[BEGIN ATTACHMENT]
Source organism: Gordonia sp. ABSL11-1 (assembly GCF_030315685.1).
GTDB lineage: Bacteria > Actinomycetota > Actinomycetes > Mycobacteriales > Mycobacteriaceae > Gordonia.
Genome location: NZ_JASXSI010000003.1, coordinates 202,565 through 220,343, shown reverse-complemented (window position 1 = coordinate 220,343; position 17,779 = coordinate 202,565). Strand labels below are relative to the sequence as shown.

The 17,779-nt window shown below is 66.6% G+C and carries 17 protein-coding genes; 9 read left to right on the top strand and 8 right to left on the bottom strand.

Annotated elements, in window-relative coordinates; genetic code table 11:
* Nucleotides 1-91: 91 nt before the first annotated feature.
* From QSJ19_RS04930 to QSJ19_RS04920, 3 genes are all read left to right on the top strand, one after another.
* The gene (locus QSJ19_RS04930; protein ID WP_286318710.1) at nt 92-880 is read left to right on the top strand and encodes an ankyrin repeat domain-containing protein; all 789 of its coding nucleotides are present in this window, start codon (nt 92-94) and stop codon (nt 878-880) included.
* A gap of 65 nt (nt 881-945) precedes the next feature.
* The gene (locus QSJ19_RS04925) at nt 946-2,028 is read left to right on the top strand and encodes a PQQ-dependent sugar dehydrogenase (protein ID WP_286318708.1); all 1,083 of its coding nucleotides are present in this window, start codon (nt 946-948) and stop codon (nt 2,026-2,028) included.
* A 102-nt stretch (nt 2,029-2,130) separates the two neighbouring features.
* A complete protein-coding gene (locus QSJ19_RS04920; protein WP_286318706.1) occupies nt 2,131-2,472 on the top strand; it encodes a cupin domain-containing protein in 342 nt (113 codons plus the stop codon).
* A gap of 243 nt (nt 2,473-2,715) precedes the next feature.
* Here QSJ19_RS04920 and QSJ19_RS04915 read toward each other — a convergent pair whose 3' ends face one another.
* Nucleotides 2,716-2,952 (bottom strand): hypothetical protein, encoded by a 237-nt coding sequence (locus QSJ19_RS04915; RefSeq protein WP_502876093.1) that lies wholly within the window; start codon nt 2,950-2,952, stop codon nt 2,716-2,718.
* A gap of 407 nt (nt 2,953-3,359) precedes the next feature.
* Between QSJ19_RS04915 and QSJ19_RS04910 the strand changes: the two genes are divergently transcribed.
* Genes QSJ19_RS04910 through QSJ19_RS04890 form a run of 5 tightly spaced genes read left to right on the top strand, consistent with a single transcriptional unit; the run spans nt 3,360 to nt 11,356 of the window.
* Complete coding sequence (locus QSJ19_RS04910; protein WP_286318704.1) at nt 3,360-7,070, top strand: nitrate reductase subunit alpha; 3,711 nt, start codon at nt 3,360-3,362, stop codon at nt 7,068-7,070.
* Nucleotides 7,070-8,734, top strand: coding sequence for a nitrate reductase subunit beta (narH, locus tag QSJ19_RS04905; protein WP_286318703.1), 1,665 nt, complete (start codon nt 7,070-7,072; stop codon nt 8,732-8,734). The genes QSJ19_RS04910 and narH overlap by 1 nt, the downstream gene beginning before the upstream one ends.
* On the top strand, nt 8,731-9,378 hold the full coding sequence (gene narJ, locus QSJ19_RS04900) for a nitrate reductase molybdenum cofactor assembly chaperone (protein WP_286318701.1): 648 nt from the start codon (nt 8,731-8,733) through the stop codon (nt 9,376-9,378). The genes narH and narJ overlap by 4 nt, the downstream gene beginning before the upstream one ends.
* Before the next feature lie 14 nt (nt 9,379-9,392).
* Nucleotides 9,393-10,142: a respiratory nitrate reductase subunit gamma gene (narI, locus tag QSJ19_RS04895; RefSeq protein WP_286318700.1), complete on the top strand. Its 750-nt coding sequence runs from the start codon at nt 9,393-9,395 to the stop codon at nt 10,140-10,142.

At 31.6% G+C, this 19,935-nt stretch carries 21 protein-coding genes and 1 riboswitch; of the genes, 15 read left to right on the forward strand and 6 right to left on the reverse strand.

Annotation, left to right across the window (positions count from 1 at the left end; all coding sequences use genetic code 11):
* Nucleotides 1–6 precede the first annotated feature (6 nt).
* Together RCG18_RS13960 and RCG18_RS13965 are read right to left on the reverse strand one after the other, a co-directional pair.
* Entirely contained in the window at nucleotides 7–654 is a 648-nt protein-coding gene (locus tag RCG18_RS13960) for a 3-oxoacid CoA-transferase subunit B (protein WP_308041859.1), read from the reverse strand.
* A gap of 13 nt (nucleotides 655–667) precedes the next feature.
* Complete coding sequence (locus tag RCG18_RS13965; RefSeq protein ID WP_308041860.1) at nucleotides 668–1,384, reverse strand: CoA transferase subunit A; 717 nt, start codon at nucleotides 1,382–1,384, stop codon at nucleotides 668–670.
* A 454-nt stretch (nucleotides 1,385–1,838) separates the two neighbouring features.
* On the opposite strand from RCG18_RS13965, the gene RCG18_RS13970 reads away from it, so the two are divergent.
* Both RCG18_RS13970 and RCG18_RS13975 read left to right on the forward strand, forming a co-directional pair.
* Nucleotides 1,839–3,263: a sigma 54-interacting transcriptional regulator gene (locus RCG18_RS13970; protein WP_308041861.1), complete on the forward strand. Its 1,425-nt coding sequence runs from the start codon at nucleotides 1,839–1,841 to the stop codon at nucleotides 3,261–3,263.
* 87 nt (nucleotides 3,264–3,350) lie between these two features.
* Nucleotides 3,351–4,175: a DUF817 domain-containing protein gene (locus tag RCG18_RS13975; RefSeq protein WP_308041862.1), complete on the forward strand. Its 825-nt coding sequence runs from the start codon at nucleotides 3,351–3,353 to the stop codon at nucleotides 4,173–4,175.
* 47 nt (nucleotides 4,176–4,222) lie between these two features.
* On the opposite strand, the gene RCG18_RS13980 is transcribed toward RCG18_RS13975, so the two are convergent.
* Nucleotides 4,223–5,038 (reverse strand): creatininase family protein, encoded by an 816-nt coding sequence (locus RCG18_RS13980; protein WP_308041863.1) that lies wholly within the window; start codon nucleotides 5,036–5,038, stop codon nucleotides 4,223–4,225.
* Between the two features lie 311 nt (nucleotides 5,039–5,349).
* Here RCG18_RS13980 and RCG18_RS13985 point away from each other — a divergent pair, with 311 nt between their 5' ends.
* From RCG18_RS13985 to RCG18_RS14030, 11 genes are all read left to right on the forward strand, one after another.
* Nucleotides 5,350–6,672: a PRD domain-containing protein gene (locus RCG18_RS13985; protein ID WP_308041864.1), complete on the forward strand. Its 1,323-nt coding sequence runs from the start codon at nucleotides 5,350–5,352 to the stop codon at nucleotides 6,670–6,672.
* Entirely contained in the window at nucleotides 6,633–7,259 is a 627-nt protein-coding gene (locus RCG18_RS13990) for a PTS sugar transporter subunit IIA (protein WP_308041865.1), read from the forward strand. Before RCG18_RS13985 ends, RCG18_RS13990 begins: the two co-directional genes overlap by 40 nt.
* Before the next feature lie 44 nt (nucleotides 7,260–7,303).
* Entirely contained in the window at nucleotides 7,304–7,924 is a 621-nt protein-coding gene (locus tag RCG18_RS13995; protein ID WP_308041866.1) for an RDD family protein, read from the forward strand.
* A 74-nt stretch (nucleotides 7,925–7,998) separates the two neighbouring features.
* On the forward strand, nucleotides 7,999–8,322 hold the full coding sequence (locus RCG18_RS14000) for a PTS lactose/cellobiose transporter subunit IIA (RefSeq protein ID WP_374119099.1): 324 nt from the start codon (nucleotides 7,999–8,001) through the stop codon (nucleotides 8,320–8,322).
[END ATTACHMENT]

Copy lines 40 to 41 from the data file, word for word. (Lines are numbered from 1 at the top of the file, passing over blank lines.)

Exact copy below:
* Between the two features lie 311 nt (nucleotides 5,039–5,349).
* Here RCG18_RS13980 and RCG18_RS13985 point away from each other — a divergent pair, with 311 nt between their 5' ends.